A novel hierarchical flexing and stretching strategy for rigid semiconducting substrates was devised. Architectures for comprehensively compliant semiconductors were created as a result. Si and GaN-on-Si have been segmented into both highly flexible and rigid segments. An advanced controlled cleavage technique has been integrated into the manufacturing process. The bending radius of the substrate has been decoupled from the substrate thickness thus allowing for higher mechanical stability, while achieving bending radii below 250 .m. Novel fabrication workflows have been created, one of which is completely compatible with CMOS fabrication techniques, while still being cost effective. Each of the rigid segments have been designed to carry in excess of its own weight. The reliability of the interconnecting springs was examined by rugged cyclic bending and twisting tests. Finite element simulations in COMSOL exhibited no stress for the rigid segments. For the first time a flexible and/or stretchable Si substrate has been integrated with pick and place tool technology. Additionally the platform serves as a More-than-Moore technology, by folding the monocrystalline substrate on top of itself, while routing power through the flexible segments. This More-than-Moore (MtM) technology has the advantages of System-in-Package (SiP) but does not have the additional costs. From this compliant approach a qubic 4D electronic platform was created. An aerially deployable electronic system was achieved by incorporating thermal paste into the qubic platform. Energy storage, sensing, and actuating were successfully tested on the system. Buried cavities for microfluidics were developed for on-chip chemical and biological processes. A platform was developed for µTF-SOFCs deposition. Cavities were interconnected subterraneously and columnar anodes were developed to enhance the fuel flow in the fuel cell electrode. The triple phase boundary (TPB) was enhanced by over an order of magnitude in comparison to standard processing techniques. A subsequent, microfluidic platform was developed for biological applications. The wettability of the platform gave good results for water, as well as for neurobasal media buffer. Tests indicate that neurons can grow directly on the platform.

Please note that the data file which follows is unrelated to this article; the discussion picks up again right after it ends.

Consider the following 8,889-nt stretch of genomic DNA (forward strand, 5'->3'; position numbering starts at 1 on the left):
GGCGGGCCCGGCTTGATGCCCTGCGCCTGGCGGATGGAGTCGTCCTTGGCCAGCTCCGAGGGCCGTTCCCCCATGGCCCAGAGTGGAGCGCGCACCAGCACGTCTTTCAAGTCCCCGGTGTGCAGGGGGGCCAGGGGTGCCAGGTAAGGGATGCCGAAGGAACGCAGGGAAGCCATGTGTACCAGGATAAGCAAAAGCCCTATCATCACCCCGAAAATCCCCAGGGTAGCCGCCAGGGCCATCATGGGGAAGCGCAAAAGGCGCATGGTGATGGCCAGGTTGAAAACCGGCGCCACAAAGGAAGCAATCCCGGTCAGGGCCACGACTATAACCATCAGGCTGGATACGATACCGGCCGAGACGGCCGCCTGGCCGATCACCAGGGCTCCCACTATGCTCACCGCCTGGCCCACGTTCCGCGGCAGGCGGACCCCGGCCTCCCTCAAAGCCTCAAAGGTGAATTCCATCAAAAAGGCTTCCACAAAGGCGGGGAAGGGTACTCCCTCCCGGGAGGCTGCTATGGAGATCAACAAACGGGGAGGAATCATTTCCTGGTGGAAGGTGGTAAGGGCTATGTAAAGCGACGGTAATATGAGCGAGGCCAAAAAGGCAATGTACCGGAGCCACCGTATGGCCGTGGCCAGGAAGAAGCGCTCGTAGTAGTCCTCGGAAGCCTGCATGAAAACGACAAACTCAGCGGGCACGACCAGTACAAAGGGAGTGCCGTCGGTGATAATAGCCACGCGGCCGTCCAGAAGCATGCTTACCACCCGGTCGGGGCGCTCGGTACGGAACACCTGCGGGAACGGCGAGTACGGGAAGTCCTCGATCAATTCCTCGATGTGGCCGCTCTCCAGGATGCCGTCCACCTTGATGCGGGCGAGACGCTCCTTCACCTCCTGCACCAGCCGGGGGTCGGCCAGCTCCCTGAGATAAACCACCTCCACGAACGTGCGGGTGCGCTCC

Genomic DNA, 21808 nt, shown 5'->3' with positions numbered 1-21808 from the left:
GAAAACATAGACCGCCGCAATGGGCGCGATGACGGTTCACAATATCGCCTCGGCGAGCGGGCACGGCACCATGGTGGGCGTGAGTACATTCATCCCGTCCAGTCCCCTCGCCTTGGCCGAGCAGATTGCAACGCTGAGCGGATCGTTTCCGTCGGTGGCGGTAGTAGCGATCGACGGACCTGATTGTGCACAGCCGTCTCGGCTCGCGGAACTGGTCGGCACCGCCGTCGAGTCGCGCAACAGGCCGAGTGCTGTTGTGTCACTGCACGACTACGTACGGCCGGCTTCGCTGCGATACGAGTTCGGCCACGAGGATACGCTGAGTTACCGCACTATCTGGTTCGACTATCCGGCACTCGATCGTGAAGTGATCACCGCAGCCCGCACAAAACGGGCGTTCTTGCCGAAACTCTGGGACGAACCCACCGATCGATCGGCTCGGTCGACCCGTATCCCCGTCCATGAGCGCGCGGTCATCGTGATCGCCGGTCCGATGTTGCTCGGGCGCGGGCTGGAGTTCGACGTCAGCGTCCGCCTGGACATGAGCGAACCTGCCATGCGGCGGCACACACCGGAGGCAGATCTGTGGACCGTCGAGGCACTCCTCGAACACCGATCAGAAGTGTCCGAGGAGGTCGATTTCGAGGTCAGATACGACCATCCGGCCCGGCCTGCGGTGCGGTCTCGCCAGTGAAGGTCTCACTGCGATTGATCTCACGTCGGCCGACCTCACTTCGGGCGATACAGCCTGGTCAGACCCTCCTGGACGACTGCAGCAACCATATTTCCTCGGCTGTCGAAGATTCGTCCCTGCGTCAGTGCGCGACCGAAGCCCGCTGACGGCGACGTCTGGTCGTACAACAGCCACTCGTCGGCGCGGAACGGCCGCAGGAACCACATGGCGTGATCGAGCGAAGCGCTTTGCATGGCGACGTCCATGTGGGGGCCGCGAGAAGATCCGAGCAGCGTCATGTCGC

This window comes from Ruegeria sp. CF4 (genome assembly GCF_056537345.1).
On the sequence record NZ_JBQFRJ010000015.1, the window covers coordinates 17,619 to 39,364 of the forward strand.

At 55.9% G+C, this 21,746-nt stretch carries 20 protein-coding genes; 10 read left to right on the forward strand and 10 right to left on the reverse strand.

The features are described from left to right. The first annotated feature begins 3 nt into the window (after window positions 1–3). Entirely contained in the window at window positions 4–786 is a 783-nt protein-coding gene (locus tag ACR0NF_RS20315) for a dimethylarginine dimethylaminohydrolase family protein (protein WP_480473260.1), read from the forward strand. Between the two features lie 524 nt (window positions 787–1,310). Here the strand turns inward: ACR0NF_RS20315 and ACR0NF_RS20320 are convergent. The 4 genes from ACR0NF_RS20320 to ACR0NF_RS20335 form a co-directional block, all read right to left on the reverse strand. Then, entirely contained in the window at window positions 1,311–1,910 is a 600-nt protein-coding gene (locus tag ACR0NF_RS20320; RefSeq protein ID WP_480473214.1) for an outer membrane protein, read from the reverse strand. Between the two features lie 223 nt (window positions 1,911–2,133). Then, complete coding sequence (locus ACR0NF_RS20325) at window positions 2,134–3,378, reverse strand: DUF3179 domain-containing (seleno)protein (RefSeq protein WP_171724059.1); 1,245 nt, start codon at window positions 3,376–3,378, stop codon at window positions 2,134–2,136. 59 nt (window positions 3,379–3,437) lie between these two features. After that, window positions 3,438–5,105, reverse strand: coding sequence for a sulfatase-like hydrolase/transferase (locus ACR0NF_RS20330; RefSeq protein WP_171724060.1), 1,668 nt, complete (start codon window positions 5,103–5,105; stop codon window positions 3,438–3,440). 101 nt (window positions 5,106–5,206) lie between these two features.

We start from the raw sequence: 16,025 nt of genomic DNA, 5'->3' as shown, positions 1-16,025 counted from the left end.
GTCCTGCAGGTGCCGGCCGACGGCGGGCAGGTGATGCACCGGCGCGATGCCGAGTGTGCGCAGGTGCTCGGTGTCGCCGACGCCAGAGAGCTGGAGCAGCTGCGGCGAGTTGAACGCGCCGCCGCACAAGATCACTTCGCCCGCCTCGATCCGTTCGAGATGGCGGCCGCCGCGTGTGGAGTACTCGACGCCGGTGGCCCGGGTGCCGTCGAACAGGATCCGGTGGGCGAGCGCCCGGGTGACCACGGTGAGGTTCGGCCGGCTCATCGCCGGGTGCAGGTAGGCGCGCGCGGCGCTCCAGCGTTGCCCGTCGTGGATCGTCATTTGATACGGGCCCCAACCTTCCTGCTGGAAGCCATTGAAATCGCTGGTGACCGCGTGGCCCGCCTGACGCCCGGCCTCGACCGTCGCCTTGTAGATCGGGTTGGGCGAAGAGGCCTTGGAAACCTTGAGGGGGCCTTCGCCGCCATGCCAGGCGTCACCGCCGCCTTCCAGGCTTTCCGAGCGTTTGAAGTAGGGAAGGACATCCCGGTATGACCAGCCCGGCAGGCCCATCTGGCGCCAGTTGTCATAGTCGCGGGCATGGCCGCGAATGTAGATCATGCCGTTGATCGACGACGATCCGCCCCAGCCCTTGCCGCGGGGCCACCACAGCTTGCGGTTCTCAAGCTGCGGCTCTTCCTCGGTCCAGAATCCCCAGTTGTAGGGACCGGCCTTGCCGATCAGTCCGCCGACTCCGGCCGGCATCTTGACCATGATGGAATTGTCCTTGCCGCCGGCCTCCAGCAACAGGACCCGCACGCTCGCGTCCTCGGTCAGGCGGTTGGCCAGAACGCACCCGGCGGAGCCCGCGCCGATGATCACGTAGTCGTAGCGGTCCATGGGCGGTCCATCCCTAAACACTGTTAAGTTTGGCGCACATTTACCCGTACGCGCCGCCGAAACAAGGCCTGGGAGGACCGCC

|Date made available
|KAUST Research Repository